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  • Writer's pictureWayne Drury

Where Does OurFood Come From?

Where Does Our Food Come From?

Well, I do know that potatoes originated from Peru. They have more than 4,000 varieties - wonderful 􀁻flavours, colours and cooking opportunities. But, the rest of what we eat, I know that much comes from the other side of the border; Mexico, USA, China, and.......

About 10,000 years ago, domesticated agriculture began and in 1973 the fi􀁺rst GMO crop was grown. The debate continues about GMO, but it increasingly finds its way into production to try to feed the almost 8 billion people now on earth.

Where does our food come from? The supply is truly global with sugarcane,

maize, wheat, and rice making up approximately 50% of global crop


The Pandemic, war, famine, in􀁻flation, are all having a significant impact on

the production and distribution our food crops. A simple example, I went to

Costco to buy lettuce, a regular staple, but none has been available for 3


What is happening today?

It is not only the above that is having an impact, but what about government environmental policy? We have the federal government putting the pressure on farmers to reduce fertilizer use. They suggest that the farmers are not as efficient as they need to be and that by implementing new fertilizer management strategies, the use can be reduced and we can continue to feed the nation and the world.

I hope they are right, or we will be in big trouble. What a gamble to take and I ask, what is the truth and the consequence? The data gets all mixed up -

Did you know that rice farming is the greatest contributor to greenhouse gases? And, who is going after that? This jumping into the deep end of the pool without knowing how to swim, needs to stop. We need the truth and consequence.

Food Insecurity In Canada

We have almost 5 million people facing food insecurity in Canada, with approximately 1.4 million of those being children. What a sad situation. We have a government traveling around the world handing out money when at home we have this situation. Whey is it just talked about - with nothing done to feed our most valued, our people? Where is the truth and consequence.

You probably sense my frustrations; and it is true. I work with First Nation communities and see the negative impacts of food insecurity every day. Did you know that a food basket in the north is about 246% more costly than for the same in Vancouver? It is not only supply, it is cost. Who can afford that?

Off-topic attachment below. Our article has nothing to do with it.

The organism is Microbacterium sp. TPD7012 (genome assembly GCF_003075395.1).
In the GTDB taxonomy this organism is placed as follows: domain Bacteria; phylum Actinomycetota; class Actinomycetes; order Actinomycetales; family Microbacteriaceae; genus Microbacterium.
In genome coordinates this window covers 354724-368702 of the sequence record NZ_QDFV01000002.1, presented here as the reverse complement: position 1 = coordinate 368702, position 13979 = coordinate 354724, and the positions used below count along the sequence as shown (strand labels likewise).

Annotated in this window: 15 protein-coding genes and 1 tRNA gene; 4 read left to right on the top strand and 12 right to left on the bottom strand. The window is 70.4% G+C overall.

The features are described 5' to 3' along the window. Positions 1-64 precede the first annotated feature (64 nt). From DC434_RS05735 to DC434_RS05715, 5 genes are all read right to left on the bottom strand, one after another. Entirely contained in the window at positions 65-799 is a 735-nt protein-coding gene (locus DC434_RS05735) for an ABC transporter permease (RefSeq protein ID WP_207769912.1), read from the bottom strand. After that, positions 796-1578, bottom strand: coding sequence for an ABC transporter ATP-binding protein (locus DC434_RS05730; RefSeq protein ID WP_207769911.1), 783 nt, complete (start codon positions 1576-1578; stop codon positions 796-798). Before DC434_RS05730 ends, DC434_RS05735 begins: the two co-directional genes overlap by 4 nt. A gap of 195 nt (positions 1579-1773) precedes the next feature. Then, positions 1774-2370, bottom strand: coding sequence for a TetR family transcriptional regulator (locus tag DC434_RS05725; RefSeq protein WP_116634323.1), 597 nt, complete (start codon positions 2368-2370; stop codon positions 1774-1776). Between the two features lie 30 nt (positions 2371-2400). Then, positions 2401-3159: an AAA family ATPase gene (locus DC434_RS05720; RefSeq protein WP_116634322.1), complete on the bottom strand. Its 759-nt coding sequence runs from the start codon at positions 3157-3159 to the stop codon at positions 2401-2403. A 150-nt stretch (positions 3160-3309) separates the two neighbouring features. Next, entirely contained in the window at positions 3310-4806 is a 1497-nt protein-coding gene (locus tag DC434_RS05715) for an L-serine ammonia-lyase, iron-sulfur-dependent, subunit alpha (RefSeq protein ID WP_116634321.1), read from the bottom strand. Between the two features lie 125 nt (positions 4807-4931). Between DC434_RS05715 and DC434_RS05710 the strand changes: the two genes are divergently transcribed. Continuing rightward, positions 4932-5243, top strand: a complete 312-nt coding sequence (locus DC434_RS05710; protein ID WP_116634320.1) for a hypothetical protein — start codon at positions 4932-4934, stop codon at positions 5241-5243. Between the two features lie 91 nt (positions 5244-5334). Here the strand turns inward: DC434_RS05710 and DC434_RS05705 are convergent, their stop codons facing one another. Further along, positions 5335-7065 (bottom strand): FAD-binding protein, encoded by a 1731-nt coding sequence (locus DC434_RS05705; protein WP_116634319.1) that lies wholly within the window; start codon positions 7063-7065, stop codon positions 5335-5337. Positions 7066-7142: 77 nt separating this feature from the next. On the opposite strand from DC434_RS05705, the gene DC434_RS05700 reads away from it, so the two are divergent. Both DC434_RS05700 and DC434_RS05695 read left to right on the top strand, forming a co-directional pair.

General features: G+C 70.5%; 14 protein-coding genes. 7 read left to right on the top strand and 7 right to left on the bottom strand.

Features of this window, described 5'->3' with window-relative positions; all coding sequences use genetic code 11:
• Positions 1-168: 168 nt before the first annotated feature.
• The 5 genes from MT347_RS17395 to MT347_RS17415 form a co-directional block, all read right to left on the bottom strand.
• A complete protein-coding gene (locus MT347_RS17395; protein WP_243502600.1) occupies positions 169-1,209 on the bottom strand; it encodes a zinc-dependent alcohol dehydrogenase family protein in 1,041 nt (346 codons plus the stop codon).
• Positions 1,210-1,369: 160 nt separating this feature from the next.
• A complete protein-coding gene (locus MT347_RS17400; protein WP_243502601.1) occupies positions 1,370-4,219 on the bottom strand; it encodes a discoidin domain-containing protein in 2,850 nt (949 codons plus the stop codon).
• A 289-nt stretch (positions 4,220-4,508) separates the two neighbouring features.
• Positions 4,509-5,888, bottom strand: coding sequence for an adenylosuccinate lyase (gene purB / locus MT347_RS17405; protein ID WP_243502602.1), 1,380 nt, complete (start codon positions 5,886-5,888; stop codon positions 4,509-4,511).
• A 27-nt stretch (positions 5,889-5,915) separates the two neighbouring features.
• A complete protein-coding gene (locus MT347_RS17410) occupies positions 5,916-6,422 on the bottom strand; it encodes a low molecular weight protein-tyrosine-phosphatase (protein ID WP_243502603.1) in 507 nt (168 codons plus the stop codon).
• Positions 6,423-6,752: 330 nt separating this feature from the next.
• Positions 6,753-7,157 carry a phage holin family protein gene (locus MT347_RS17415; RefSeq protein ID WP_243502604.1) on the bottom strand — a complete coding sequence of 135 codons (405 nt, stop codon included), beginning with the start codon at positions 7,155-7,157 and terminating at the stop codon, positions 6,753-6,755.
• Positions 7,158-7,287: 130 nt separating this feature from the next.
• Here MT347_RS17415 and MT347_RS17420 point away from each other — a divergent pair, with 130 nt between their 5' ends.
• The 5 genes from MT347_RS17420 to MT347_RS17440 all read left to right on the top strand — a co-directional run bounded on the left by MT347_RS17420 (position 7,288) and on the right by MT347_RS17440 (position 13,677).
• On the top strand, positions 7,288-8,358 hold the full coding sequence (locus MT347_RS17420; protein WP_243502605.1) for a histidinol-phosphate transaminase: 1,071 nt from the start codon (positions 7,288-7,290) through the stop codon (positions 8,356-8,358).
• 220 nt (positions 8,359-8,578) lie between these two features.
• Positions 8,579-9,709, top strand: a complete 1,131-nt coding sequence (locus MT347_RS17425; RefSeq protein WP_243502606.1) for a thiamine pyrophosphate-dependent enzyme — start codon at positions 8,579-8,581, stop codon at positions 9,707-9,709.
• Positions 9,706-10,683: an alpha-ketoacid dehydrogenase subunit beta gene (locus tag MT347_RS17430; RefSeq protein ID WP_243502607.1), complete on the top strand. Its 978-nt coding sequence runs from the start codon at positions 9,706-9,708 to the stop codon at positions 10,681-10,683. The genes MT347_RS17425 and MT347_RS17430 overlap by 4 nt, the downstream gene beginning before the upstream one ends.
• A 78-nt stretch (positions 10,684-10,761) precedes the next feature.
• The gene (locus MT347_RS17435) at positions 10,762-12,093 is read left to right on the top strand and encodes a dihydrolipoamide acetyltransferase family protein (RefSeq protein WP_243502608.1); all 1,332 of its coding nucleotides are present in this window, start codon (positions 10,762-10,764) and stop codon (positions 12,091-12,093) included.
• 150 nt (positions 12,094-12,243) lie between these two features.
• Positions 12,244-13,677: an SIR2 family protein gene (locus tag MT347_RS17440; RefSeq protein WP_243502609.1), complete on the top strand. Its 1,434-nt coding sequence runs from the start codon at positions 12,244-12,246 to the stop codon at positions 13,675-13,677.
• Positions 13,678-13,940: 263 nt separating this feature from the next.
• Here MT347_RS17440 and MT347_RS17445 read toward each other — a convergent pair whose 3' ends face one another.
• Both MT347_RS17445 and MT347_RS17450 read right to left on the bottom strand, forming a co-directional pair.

What did we try to do?

Giving the government credit, they came up with a great program to assist First Nations with the development of food systems. We put in four applications and all were turned down because the bureaucrats said, "they did not sufficiently address food insecurity." What is not addressing food insecurity when:

A vertical food system is proposed for year-round operation to provide leafy greens and vegetables at an affordable cost, sustainably and profitable?

They proposal addressed the needs of the people, the planet and sustainability.

The People - it was to provide high quality foods at affordable prices.

The Planet - it removed 8 Semi-trailer truck trips per month - 80,000 kms

combined with a corresponding reduction in greenhouse gases.

Sustainability - the project had a positive ROI which would make it


Why was it not approved? I have no reason, but we do not give up. We will find a way to develop this project as an excellent example of local First Nations taking control of their destiny and working to do the world a world of good.

The end

The world population is increasing, all the while, governments seem to be

taking a direction that will see a reduction in food production. I have not

even begun to discuss competing land use, such as taking large areas for

solar and wind farms, and the 􀁻flooding of valleys for hydro-electric power.

These are all critical discussions that require truth and consequence and we

must have them. We cannot go blindly down a path to later 􀁺and find out that it

was the wrong path - the consequences will be just too disastrous.

If we are to believe the experts, we have 7 years to 2030. It is time to get on

with it right to do the world a world of good. At Sustainable Circular Economy, we are passionate about doing the world a world a good and evaluating options towards environmental sustainability against the backdrop of a circular economy where the considerations are what is best for the people, the planet and sustainability.

That includes doing what we can to raise the level of discussion to include truth and consequence. If you, your community or business wishes some help through this morass, to identifying reasonable solutions, we would love to help you.

We want to be part of the solution. Please consider joining our Newsletter – we will never give your information away or contact you, other than through our Newsletter.

Best wishes from all of us:

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